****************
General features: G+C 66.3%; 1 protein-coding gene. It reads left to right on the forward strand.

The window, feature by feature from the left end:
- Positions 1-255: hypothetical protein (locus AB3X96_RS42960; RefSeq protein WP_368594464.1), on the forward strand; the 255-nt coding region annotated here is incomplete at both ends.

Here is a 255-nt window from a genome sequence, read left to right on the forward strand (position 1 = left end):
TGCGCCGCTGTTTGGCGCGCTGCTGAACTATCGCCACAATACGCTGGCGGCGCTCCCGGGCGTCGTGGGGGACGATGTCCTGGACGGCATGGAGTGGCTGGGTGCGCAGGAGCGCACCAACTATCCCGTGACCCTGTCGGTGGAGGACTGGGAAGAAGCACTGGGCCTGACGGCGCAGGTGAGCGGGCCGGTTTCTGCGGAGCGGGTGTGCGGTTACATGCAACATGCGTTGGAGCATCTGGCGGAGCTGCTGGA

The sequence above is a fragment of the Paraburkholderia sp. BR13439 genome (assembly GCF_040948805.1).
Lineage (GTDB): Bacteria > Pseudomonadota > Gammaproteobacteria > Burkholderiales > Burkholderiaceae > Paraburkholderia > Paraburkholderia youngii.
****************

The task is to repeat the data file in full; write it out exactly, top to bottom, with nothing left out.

General features: G+C 66.3%; 1 protein-coding gene. It reads left to right on the forward strand.

The window, feature by feature from the left end:
- Positions 1-255: hypothetical protein (locus AB3X96_RS42960; RefSeq protein WP_368594464.1), on the forward strand; the 255-nt coding region annotated here is incomplete at both ends.

Here is a 255-nt window from a genome sequence, read left to right on the forward strand (position 1 = left end):
TGCGCCGCTGTTTGGCGCGCTGCTGAACTATCGCCACAATACGCTGGCGGCGCTCCCGGGCGTCGTGGGGGACGATGTCCTGGACGGCATGGAGTGGCTGGGTGCGCAGGAGCGCACCAACTATCCCGTGACCCTGTCGGTGGAGGACTGGGAAGAAGCACTGGGCCTGACGGCGCAGGTGAGCGGGCCGGTTTCTGCGGAGCGGGTGTGCGGTTACATGCAACATGCGTTGGAGCATCTGGCGGAGCTGCTGGA

The sequence above is a fragment of the Paraburkholderia sp. BR13439 genome (assembly GCF_040948805.1).
Lineage (GTDB): Bacteria > Pseudomonadota > Gammaproteobacteria > Burkholderiales > Burkholderiaceae > Paraburkholderia > Paraburkholderia youngii.